Graeme Smith Biography
Graeme Smith is a former South African cricket player who also served as the captain of the team. He was made the captain of the national cricket team after an experience of eight tests only. Besides being a successful captain, he was a lethal left-hander who would come out blazing right from the word go.
Smith studied at the King Edward VII School in Johannesburg. He was selected for the South Africa Under-19 cricket team where he played tests and ODIs including matches played at the U-19 Cricket World Cup in 2000.
He has played domestic cricket in South Africa for several teams including Cape Cobras, Western Province Boland and United Cricket Board of South Africa Invitation XI.
After some eye catching performances at the junior level, Graeme made his test debut for South Africa against Australia at Cape Town in March 2002. He scored 68 runs in the second innings, batting at number three.
His outburst of success came in his third test match against Bangladesh where he was promoted to open the innings with Herschelle Gibbs. He scored 200 which was followed by 151 in the home series against Pakistan.
He formed a destructive opening partnership with Gibbs.
Rise to glory
During the tour of England in 2003, he made his mark in international cricket with consecutive scores of 277 at Edgbaston and 259 in an innings victory at Lord’s. His innings at Lord’s is the highest score by a foreign player there.
He piled up 714 runs at an average of 79.33 in the series. Smith was made the captain of the ICC World XI against Australia in the Super Series Test match in October 2005.
On 12 March, 2006, Smith built a partnership of 187 with Herschelle Gibbs to chase a target of 434 in an ODI against Australia. That was the highest score in ODIs at that time.
Smith scored 232 against Bangladesh at Chittagong in 2008 where he, along with Neil McKenzie compiled 415 runs to break the record for the highest first-wicket partnership in tests.
In 2008, his scores of 108 at Lord’s and 154 not out at Edgbaston proved crucial in South Africa’s Test series win in England, their first since 1965. In 2008-09 Smith guided his team to an emphatic ‘heavyweight’ Test series win on Australian soil. That was Australia’s first loss on home soil in 16 years.
In his tenure as South Africa’s captain, Smith couldn’t lead South Africa to a victory in an ICC event. He couldn’t erase the infamous ‘chokers’ tag from his team.
Graeme quit the ODI captaincy after South Africa were eliminated in the quarter-finals of the 2011 Cricket World Cup. His bad patch also includes the 1-5 and 0-5 losses to New Zealand and Sri Lanka respectively in his early years as captain.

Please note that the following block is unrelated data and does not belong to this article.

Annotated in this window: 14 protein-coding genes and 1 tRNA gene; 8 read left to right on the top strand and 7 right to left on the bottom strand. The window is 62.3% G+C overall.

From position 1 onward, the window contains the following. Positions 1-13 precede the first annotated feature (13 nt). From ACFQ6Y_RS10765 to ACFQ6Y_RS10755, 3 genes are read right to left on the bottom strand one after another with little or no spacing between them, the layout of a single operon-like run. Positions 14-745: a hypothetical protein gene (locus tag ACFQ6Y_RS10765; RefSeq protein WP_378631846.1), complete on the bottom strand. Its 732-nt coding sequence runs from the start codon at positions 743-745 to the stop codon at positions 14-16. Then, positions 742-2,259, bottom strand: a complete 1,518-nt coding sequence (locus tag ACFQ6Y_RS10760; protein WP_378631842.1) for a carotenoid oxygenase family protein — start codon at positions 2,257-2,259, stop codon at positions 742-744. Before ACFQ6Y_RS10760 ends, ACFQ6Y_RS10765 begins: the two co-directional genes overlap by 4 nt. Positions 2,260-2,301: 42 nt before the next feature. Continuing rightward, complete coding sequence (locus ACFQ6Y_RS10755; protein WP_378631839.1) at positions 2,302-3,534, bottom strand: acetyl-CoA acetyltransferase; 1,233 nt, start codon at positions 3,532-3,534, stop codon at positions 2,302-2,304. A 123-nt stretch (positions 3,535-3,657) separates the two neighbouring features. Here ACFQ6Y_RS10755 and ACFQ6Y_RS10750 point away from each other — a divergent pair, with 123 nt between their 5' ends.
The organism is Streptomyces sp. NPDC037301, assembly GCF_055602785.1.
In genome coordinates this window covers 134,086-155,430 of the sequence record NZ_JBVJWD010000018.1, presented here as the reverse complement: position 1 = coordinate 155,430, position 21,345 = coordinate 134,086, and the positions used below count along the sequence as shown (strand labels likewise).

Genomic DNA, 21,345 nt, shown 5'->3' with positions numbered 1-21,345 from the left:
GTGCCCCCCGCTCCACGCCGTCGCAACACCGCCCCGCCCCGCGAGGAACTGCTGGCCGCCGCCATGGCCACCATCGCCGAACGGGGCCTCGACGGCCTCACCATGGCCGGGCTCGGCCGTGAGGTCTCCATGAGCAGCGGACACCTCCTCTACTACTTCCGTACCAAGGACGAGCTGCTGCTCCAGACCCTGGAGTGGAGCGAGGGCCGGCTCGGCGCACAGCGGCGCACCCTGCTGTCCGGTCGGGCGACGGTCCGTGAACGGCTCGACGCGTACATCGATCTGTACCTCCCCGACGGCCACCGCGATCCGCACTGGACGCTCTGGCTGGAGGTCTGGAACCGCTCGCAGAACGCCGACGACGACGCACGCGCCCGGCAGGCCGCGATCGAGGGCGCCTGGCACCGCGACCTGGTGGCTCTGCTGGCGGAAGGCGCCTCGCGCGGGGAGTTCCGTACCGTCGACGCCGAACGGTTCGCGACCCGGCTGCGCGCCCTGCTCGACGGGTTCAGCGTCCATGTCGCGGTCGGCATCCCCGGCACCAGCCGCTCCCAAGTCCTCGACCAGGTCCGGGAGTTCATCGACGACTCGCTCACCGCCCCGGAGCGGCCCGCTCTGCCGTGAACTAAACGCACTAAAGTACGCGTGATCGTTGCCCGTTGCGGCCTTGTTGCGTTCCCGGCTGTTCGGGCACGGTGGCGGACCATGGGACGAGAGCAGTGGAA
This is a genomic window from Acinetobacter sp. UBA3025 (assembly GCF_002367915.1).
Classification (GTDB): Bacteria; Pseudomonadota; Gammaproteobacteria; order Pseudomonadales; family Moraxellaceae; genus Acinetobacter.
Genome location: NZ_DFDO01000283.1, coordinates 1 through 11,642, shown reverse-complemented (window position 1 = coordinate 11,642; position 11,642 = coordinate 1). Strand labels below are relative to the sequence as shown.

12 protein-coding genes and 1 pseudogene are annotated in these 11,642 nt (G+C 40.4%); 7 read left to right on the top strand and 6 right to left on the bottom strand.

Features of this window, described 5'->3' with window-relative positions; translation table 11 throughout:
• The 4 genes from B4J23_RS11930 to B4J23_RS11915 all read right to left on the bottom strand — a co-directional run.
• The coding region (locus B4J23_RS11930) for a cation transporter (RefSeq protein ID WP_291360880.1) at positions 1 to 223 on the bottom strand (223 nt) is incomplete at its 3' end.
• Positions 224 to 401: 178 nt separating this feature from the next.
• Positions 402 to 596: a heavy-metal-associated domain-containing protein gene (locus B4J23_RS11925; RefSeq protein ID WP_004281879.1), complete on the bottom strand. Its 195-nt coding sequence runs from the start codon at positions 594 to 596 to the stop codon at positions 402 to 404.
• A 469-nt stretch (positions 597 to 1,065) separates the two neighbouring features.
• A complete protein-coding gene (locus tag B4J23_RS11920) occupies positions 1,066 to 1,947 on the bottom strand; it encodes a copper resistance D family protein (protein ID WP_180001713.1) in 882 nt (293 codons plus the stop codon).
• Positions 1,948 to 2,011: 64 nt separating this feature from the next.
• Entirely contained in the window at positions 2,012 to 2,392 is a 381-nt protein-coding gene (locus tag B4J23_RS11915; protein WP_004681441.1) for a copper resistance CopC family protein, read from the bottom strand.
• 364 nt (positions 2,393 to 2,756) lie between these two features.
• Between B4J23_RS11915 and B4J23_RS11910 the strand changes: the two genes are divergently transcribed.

In the 2005 county season, Smith played for somerset and captained the team for some part of the season. He made his impact in the match against Leicestershire at Taunton where he scored his maiden first-class triple hundred. His blistering innings of 311 off 255 balls was followed by another amazing knock of 105 in the T-20 Cup match against Northamptonshire.
He joined Rajasthan Royals in the first season of the Indian Premier League in 2008. He stayed with the franchise until 2010, before moving to Pune Warriors India for the 2011 season.
At the age of 22, he captained South Africa for the first time against Bangladesh becoming the youngest captain for South Africa.
Smith is the only player in the world to have witnessed 100 tests as captain. He guided his team to victory in 53 occasions, the most by any captain.
He led his team to earn a test series victory in Australia on two different occasions (2008-09 and 2012-13).
South Africa became the number one in Test team rankings after defeating England which resulted in Andrew Strauss’s retirement.
He saw 92 wins in 149 matches when he captained South Africa in ODIs.
Besides leading his team to 53 test wins in 108 matches, he also holds the record of most centuries (15) by a captain in Test wins and most runs by a captain (8659).
He is also the fastest South African to reach 1000 test runs. He was awarded the South African cricketer of the year award in 2002.
The South African announced his retirement on the third day of the third test against Australia in 2014. He justified his decision by mentioning his recent poor form and the need to look after a young family.